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Integrating Sustainability Within Ethics Discourse: A Freshman Perspective

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2004 Annual Conference


Salt Lake City, Utah

Publication Date

June 20, 2004

Start Date

June 20, 2004

End Date

June 23, 2004



Conference Session

Engineering Ethics Paper Session

Page Count


Page Numbers

9.772.1 - 9.772.7

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Paper Authors

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Seetha Veeraghanta

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Janice Frost

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NOTE: The first page of text has been automatically extracted and included below in lieu of an abstract

Integrating Sustainability Within Ethics Discourse: A Freshmen Perspective

Seetha V. Veeraghanta, Janice W. Frost University of Utah, Undergraduate Studies Program

Abstract Recently, engineering academia has recognized the importance of including ethics and the concept of sustainability into the curriculum. This development is evidenced in the ABET guidelines, viz., “…engineering standards and realistic constraints - economic, environmental, sustainability, ethical, health and safety, social and economic” [1]. In this paper, we present the argument that incorporating theories and concepts of global resource sustainability into a discussion of ethics enables a first-year student to comprehend ethics as an engineering goal. In addition, we argue that this incorporation at the first-year level ensures that the students continue to engage in the discourse of ethics throughout their engineering education. We draw our inferences based on our five years of teaching “UGS 1101 - Ethics in Engineering” to freshmen engineering students in University of Utah. In this course, the students examine how the world of social sciences studies human institutions, cultures, and behaviors, and, in particular, apply the concepts to engineering ethics and decision-making processes. This course prepares students to recognize ethical issues within engineering contexts with the help of case studies drawn from national and international contexts. To understand the impact of engineering solutions in global and societal contexts, we introduce the concepts of local and global sustainability. We examine the notion of sustainable development from the practicing engineer’s perspective. This encompasses a discussion of ethical implications of issues such as globalization and the rapid growth of information technology.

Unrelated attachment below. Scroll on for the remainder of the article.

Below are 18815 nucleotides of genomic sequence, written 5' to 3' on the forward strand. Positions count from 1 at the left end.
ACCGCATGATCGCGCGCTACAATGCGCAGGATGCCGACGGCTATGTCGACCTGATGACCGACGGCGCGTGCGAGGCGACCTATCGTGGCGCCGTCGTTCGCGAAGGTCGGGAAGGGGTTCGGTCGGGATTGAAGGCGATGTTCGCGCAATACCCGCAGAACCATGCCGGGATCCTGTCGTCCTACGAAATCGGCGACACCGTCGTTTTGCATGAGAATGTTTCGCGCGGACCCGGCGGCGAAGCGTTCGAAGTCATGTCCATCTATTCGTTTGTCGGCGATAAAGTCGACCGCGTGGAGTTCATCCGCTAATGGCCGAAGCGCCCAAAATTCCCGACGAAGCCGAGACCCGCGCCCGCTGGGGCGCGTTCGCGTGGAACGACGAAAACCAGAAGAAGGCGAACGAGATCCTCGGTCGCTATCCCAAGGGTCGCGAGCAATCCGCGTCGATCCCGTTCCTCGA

In the course, an understanding of professional and ethical responsibility is drawn from the exploration of the scope and definition of “ethics” and “ethical responsibilities” via discussions focused on the code of ethics statements from discipline specific professional (both national and international) organizations and societies. Case study analyses of engineering failures help integrate concepts of risk analysis into the discussion of ethics and professional responsibilities, especially as they relate to public health, safety and whistle blowing. Such an integration allows students to realize that ethics form the core of the engineering profession. The students explore their discipline specific discourse on sustainability and ultimately present their findings as a culmination of the semester-long learning. Introduction The pedagogical framework of engineering ethics education has predominantly used case studies examined through the application of codes of ethics drawn from professional engineering societies or through moral theories. We believe that these tools represent one way to teach ethics to first- year engineering students. However, based on our five years of teaching about 250 freshmen

“Proceedings of the 2004 American Society for Engineering Education Annual Conference & Exposition Copyright © 2004, American Society for Engineering Education”

Veeraghanta, S., & Frost, J. (2004, June), Integrating Sustainability Within Ethics Discourse: A Freshman Perspective Paper presented at 2004 Annual Conference, Salt Lake City, Utah.

ASEE holds the copyright on this document. It may be read by the public free of charge. Authors may archive their work on personal websites or in institutional repositories with the following citation: © 2004 American Society for Engineering Education. Other scholars may excerpt or quote from these materials with the same citation. When excerpting or quoting from Conference Proceedings, authors should, in addition to noting the ASEE copyright, list all the original authors and their institutions and name the host city of the conference. - Last updated April 1, 2015